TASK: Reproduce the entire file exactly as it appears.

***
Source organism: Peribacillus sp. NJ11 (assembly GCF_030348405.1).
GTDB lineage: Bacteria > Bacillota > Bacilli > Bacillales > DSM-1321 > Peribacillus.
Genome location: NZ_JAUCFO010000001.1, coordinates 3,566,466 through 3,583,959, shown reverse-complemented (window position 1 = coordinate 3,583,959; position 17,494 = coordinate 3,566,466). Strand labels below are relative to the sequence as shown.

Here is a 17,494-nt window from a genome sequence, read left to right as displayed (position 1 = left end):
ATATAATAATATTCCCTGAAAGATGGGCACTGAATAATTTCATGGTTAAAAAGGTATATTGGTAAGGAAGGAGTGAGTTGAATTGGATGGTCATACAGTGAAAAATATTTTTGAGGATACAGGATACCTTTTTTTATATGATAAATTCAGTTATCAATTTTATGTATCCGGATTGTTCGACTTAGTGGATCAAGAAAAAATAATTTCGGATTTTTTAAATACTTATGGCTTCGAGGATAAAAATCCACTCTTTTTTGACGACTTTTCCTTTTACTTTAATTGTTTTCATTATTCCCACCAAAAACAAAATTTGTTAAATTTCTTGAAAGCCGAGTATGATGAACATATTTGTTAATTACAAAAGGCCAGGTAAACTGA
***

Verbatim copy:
Source organism: Peribacillus sp. NJ11 (assembly GCF_030348405.1).
GTDB lineage: Bacteria > Bacillota > Bacilli > Bacillales > DSM-1321 > Peribacillus.
Genome location: NZ_JAUCFO010000001.1, coordinates 3,566,466 through 3,583,959, shown reverse-complemented (window position 1 = coordinate 3,583,959; position 17,494 = coordinate 3,566,466). Strand labels below are relative to the sequence as shown.

Here is a 17,494-nt window from a genome sequence, read left to right as displayed (position 1 = left end):
ATATAATAATATTCCCTGAAAGATGGGCACTGAATAATTTCATGGTTAAAAAGGTATATTGGTAAGGAAGGAGTGAGTTGAATTGGATGGTCATACAGTGAAAAATATTTTTGAGGATACAGGATACCTTTTTTTATATGATAAATTCAGTTATCAATTTTATGTATCCGGATTGTTCGACTTAGTGGATCAAGAAAAAATAATTTCGGATTTTTTAAATACTTATGGCTTCGAGGATAAAAATCCACTCTTTTTTGACGACTTTTCCTTTTACTTTAATTGTTTTCATTATTCCCACCAAAAACAAAATTTGTTAAATTTCTTGAAAGCCGAGTATGATGAACATATTTGTTAATTACAAAAGGCCAGGTAAACTGA